Another thing I'd like to include in this blog is the occasional sewing or trimming tip for those who also sew or just dabble in historical costuming.
Perhaps I'll make it regular a once-a-week post, highlighting a new historical (or just helpful) sewing tip, trimming technique or trick.
Or things to avoid; a "do's and dont's" if you will...I can think of a million and one things right now, but I digress.
This week's trick: The hidden secret of metallic lace trim.
It can be gathered without the use of a sewing machine.
The best kind to do this with will have a top edge and a decorative edge.
Many people don't know this, but there are threads you can pull to gather that are already woven in. They act as a stabilizer for the lace pattern, and in this case are often metallic themselves.
Find the base threads in the top edge that run straight, there will almost always be more than one, and you'll have to get hold of each one at the cut end of your trim.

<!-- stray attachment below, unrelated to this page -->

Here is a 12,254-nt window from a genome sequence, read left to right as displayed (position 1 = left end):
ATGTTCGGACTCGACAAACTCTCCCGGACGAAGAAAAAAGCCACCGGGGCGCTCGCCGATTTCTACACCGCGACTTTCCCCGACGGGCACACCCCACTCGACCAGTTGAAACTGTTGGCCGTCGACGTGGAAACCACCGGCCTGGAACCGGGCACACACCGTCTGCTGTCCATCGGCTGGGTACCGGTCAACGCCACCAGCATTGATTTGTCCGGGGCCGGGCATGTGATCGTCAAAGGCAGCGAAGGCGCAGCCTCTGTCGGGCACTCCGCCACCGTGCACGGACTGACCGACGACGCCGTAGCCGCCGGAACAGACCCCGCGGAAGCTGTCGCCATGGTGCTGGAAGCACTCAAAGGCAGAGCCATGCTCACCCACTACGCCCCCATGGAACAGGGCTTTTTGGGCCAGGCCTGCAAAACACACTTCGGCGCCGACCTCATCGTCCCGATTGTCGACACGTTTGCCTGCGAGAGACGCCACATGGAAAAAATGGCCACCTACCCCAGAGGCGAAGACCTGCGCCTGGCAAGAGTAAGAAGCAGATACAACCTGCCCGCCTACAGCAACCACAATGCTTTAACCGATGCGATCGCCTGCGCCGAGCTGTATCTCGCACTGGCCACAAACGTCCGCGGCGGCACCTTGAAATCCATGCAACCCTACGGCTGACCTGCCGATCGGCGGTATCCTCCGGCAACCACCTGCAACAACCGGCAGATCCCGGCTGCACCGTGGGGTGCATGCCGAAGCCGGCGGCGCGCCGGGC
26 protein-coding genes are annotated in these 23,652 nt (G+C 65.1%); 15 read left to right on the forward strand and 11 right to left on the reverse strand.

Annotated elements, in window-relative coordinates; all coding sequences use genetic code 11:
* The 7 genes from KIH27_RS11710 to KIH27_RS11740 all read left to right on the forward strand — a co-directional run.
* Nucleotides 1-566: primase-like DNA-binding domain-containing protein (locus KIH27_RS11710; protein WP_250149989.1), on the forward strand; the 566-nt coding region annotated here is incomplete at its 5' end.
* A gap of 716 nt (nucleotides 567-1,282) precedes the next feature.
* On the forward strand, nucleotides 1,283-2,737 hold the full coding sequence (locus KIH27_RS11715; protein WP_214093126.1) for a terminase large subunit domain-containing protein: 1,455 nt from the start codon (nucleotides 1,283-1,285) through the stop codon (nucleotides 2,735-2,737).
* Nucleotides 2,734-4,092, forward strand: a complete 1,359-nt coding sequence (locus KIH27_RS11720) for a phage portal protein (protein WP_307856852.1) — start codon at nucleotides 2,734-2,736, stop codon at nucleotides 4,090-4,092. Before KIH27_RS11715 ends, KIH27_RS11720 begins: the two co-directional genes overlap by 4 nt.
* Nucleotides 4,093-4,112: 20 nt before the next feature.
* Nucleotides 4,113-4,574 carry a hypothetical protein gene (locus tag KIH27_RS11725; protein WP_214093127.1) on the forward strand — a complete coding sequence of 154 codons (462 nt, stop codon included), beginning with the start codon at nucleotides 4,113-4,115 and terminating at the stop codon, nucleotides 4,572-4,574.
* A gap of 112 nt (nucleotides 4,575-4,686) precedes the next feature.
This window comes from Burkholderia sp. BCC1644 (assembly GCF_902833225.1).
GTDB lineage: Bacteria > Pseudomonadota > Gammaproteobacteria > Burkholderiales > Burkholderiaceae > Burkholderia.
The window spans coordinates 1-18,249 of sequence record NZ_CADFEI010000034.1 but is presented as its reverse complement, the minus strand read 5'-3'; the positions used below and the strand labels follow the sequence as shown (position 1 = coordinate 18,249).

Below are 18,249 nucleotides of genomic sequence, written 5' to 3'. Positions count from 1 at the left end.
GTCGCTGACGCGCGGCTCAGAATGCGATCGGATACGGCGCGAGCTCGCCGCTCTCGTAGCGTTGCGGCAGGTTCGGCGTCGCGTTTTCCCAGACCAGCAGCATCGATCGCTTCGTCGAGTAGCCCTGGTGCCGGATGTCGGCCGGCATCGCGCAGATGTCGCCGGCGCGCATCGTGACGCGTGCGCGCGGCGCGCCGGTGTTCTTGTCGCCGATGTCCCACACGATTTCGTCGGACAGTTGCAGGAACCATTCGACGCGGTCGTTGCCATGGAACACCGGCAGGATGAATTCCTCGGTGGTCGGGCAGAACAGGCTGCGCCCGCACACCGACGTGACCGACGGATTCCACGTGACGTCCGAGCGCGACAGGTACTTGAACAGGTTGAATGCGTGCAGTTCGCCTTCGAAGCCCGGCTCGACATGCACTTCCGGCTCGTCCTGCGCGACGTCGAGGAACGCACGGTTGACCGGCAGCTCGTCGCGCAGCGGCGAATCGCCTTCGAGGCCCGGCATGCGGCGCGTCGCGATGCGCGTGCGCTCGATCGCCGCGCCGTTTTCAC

Once you have them on *each end* of the length you want to gather, pull gently while holding the lace with the other hand (near where you are pulling), and gather as loosely or as densely as you like. Work the gather up from both ends.
To tie each end off, twist threads into a single, denser thread, and knot.
This might take a bit of practice for some.
Not all trims (metallic or otherwise) will lend itself to this kind of thing, but when you find one that does, the effect is stunning. Wired taffeta ribbon is great for this too when it comes to making rosettes and millinery trims. You can remove the wire from one edge of the ribbon, then use the other as a gathering thread.
Now I'm on the hunt for a metallic trim with pullable threads running down the center for that a classic "ruched" look.